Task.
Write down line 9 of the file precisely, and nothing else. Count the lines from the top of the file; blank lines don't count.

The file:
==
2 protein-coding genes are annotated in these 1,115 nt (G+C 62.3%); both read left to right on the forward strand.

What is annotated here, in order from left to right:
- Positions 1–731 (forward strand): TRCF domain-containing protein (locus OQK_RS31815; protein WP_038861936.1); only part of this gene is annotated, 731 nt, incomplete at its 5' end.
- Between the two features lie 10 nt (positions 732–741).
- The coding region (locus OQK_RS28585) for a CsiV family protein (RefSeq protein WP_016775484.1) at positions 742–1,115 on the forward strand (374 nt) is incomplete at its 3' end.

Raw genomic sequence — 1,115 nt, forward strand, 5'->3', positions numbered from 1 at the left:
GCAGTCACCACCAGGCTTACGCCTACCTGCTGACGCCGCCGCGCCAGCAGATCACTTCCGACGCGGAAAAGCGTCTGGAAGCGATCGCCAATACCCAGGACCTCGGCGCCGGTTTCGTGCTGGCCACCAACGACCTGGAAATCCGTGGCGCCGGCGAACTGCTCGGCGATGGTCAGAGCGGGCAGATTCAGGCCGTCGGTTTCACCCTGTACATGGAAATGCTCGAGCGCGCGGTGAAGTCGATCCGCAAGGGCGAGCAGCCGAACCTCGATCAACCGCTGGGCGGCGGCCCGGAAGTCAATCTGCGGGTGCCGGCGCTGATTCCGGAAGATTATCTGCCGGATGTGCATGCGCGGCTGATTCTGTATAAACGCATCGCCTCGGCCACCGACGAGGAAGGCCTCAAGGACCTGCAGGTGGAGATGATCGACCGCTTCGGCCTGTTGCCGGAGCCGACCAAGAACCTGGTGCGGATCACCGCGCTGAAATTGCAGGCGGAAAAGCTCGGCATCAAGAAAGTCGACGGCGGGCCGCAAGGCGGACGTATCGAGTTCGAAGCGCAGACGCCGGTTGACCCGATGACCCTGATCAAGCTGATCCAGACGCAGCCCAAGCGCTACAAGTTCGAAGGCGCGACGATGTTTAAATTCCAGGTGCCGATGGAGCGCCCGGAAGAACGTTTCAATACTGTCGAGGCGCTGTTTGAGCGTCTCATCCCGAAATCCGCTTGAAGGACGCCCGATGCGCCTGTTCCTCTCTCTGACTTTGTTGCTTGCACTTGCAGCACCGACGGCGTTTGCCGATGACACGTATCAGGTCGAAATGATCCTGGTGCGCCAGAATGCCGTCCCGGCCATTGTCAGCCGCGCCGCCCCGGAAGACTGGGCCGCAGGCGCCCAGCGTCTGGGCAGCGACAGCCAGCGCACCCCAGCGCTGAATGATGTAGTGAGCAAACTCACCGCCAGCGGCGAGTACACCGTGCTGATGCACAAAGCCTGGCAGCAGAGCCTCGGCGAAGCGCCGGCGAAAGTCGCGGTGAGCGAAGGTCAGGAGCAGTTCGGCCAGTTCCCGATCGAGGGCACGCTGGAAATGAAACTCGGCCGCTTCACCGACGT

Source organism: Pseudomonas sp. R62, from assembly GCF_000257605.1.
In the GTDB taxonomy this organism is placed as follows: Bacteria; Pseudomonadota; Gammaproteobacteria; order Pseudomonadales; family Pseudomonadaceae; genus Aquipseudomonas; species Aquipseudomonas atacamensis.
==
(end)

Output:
In the GTDB taxonomy this organism is placed as follows: Bacteria; Pseudomonadota; Gammaproteobacteria; order Pseudomonadales; family Pseudomonadaceae; genus Aquipseudomonas; species Aquipseudomonas atacamensis.